Divorce laws in Utah are not all that different from those in other states. However, any lawyer will tell you that it is important to familiarize yourself with the laws of your state before beginning any legal procedure. Here are some of the key issues regarding divorce in Utah.
In order to file for divorce in Utah, at least one spouse in the divorcing couple must be a legal resident of the state. Either the plaintiff or the defendant (or both) must have been a resident of Utah for at least three months, and filing must take place in the county in which he or she resides.
Additionally, Utah courts will not hold any divorce hearings until 90 days have passed from the time the divorce complaint was filed. The only exception to this is if both spouses have completed the educational course for divorcing parents.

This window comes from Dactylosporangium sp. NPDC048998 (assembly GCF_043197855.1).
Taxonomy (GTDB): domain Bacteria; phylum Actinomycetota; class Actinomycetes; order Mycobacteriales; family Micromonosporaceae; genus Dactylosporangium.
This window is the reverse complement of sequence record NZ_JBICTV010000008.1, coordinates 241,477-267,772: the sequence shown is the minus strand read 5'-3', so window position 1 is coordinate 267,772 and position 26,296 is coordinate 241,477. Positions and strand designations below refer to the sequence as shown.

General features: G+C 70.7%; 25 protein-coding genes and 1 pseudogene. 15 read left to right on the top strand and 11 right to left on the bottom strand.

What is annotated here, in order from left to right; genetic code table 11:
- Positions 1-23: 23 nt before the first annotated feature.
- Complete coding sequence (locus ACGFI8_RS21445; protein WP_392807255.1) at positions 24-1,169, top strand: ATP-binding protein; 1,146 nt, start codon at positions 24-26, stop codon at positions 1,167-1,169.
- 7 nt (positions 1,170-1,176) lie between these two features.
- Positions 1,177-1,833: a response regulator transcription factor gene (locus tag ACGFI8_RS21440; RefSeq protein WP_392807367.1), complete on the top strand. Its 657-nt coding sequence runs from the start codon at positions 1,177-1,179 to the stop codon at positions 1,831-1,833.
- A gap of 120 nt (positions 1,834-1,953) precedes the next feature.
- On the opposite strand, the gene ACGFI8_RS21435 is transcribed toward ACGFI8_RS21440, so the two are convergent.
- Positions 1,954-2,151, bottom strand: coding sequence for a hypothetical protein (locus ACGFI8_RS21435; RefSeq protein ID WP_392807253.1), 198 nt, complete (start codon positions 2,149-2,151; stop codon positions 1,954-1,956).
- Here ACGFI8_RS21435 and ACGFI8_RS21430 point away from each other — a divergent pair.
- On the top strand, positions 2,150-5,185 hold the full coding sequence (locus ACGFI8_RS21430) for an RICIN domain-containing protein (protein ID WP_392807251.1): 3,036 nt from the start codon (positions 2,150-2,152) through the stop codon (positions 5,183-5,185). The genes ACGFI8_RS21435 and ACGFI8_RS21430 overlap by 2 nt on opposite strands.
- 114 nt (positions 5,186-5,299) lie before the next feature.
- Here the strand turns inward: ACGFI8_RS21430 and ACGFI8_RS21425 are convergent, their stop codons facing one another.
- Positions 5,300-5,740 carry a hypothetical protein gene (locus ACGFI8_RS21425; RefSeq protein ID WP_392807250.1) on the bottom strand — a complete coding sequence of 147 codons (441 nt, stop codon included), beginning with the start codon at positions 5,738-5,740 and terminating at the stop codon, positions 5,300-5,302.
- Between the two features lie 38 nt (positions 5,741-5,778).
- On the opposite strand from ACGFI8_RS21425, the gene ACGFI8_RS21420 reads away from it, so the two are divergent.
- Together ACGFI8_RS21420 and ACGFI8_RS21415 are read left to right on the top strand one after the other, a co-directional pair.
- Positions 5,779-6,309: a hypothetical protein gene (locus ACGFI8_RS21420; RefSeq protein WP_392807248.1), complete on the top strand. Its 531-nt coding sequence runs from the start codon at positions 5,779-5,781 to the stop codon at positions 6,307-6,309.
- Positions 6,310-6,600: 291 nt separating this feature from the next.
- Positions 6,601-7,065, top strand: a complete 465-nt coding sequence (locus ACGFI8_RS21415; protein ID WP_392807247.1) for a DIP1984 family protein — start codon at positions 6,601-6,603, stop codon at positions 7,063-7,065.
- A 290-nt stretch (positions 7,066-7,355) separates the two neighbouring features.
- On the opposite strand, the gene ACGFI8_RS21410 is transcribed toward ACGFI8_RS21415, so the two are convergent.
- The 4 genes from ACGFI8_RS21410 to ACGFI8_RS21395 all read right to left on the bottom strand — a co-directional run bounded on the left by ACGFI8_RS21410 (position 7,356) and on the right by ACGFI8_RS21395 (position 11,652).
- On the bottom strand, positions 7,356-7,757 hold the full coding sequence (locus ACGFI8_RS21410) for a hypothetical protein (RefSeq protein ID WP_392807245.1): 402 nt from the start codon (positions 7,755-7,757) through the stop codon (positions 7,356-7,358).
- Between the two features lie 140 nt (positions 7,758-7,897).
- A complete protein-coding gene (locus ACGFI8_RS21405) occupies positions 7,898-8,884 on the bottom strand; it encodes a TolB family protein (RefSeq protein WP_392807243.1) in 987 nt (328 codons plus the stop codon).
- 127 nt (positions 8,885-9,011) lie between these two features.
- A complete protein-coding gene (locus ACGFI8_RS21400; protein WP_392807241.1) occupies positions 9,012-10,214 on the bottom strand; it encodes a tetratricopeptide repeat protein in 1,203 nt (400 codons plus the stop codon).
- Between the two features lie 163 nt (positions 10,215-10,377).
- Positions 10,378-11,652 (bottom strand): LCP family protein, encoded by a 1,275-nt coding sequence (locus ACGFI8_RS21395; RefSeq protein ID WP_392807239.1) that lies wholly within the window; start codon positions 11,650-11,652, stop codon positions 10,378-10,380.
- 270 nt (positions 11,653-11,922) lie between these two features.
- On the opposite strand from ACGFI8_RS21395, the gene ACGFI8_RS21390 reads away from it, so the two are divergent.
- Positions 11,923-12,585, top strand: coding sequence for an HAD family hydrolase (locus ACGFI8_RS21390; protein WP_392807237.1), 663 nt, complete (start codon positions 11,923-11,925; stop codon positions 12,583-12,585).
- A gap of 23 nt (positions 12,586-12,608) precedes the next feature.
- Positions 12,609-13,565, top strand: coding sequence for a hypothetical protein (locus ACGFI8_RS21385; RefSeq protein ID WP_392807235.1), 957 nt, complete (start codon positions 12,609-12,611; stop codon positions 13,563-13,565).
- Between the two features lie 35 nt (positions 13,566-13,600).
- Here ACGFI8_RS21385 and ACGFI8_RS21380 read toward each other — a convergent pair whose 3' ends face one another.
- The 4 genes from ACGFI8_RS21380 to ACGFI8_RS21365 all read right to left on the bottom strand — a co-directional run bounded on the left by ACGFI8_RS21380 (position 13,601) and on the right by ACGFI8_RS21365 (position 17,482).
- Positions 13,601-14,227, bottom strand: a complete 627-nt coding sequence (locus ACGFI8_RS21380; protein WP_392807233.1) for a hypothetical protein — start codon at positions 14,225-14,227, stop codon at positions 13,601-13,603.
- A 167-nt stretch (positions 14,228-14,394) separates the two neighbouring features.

The grounds for which Utah courts will grant divorces are not much different than the grounds elsewhere. There are two ‘no fault' grounds through which the court may decree a dissolution of the marriage:
Plus, there are eight ‘fault' grounds for which Utah courts will give divorces. With these, the plaintiff needs to prove that their chosen ground does exist in their marriage.
Utah courts might award any form of custody and may come up with any type of custody arrangement; however, they always—in every case—consider joint custody first. The courts do, of course, want whatever is best for the child; however, it is generally accepted that allowing children to spend time with both parents is typically in the best interest of most children.
When making custody decisions, Utah courts take a great many factors into consideration, including these: